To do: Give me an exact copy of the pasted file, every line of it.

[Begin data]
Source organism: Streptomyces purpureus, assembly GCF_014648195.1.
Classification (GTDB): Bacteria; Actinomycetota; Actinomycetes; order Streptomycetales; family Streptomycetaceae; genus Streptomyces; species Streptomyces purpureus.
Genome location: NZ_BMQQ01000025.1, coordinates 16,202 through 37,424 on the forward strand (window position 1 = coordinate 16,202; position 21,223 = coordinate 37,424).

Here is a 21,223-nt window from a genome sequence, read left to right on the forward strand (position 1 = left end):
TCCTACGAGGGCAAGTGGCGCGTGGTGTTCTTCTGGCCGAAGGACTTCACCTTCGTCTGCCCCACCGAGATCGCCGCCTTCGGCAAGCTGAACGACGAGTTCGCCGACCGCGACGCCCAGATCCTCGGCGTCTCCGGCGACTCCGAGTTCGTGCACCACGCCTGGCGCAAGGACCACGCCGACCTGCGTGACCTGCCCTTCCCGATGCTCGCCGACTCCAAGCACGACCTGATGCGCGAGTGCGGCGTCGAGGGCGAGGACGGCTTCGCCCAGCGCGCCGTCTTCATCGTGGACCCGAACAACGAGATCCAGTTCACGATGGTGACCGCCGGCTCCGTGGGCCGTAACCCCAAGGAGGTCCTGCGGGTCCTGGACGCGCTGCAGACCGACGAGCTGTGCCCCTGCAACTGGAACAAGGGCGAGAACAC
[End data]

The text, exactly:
Source organism: Streptomyces purpureus, assembly GCF_014648195.1.
Classification (GTDB): Bacteria; Actinomycetota; Actinomycetes; order Streptomycetales; family Streptomycetaceae; genus Streptomyces; species Streptomyces purpureus.
Genome location: NZ_BMQQ01000025.1, coordinates 16,202 through 37,424 on the forward strand (window position 1 = coordinate 16,202; position 21,223 = coordinate 37,424).

Here is a 21,223-nt window from a genome sequence, read left to right on the forward strand (position 1 = left end):
TCCTACGAGGGCAAGTGGCGCGTGGTGTTCTTCTGGCCGAAGGACTTCACCTTCGTCTGCCCCACCGAGATCGCCGCCTTCGGCAAGCTGAACGACGAGTTCGCCGACCGCGACGCCCAGATCCTCGGCGTCTCCGGCGACTCCGAGTTCGTGCACCACGCCTGGCGCAAGGACCACGCCGACCTGCGTGACCTGCCCTTCCCGATGCTCGCCGACTCCAAGCACGACCTGATGCGCGAGTGCGGCGTCGAGGGCGAGGACGGCTTCGCCCAGCGCGCCGTCTTCATCGTGGACCCGAACAACGAGATCCAGTTCACGATGGTGACCGCCGGCTCCGTGGGCCGTAACCCCAAGGAGGTCCTGCGGGTCCTGGACGCGCTGCAGACCGACGAGCTGTGCCCCTGCAACTGGAACAAGGGCGAGAACAC